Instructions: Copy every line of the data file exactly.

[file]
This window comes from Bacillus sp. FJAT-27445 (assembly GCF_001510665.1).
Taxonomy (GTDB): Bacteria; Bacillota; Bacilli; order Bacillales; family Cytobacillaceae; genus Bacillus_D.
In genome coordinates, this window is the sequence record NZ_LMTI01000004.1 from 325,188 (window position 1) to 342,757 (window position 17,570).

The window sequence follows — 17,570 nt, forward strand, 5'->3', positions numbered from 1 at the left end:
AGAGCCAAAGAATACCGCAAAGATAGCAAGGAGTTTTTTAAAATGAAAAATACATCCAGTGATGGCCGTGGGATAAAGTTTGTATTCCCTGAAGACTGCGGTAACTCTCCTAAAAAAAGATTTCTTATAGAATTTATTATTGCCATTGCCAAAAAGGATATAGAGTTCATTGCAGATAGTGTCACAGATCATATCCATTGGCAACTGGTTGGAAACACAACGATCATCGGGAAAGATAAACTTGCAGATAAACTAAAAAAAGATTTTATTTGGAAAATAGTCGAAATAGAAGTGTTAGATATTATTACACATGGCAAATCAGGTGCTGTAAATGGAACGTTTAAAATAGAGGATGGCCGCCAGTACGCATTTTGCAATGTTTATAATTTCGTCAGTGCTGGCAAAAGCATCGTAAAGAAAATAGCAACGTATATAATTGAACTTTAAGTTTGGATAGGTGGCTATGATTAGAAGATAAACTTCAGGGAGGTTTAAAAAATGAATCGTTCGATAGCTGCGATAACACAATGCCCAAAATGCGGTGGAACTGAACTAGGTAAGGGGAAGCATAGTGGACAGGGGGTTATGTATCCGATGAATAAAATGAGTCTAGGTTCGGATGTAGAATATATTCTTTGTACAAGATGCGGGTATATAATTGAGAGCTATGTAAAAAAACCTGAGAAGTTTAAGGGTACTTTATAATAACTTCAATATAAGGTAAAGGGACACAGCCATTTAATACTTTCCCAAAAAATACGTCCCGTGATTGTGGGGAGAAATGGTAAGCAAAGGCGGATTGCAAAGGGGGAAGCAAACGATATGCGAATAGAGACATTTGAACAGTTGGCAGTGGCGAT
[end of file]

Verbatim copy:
This window comes from Bacillus sp. FJAT-27445 (assembly GCF_001510665.1).
Taxonomy (GTDB): Bacteria; Bacillota; Bacilli; order Bacillales; family Cytobacillaceae; genus Bacillus_D.
In genome coordinates, this window is the sequence record NZ_LMTI01000004.1 from 325,188 (window position 1) to 342,757 (window position 17,570).

The window sequence follows — 17,570 nt, forward strand, 5'->3', positions numbered from 1 at the left end:
AGAGCCAAAGAATACCGCAAAGATAGCAAGGAGTTTTTTAAAATGAAAAATACATCCAGTGATGGCCGTGGGATAAAGTTTGTATTCCCTGAAGACTGCGGTAACTCTCCTAAAAAAAGATTTCTTATAGAATTTATTATTGCCATTGCCAAAAAGGATATAGAGTTCATTGCAGATAGTGTCACAGATCATATCCATTGGCAACTGGTTGGAAACACAACGATCATCGGGAAAGATAAACTTGCAGATAAACTAAAAAAAGATTTTATTTGGAAAATAGTCGAAATAGAAGTGTTAGATATTATTACACATGGCAAATCAGGTGCTGTAAATGGAACGTTTAAAATAGAGGATGGCCGCCAGTACGCATTTTGCAATGTTTATAATTTCGTCAGTGCTGGCAAAAGCATCGTAAAGAAAATAGCAACGTATATAATTGAACTTTAAGTTTGGATAGGTGGCTATGATTAGAAGATAAACTTCAGGGAGGTTTAAAAAATGAATCGTTCGATAGCTGCGATAACACAATGCCCAAAATGCGGTGGAACTGAACTAGGTAAGGGGAAGCATAGTGGACAGGGGGTTATGTATCCGATGAATAAAATGAGTCTAGGTTCGGATGTAGAATATATTCTTTGTACAAGATGCGGGTATATAATTGAGAGCTATGTAAAAAAACCTGAGAAGTTTAAGGGTACTTTATAATAACTTCAATATAAGGTAAAGGGACACAGCCATTTAATACTTTCCCAAAAAATACGTCCCGTGATTGTGGGGAGAAATGGTAAGCAAAGGCGGATTGCAAAGGGGGAAGCAAACGATATGCGAATAGAGACATTTGAACAGTTGGCAGTGGCGAT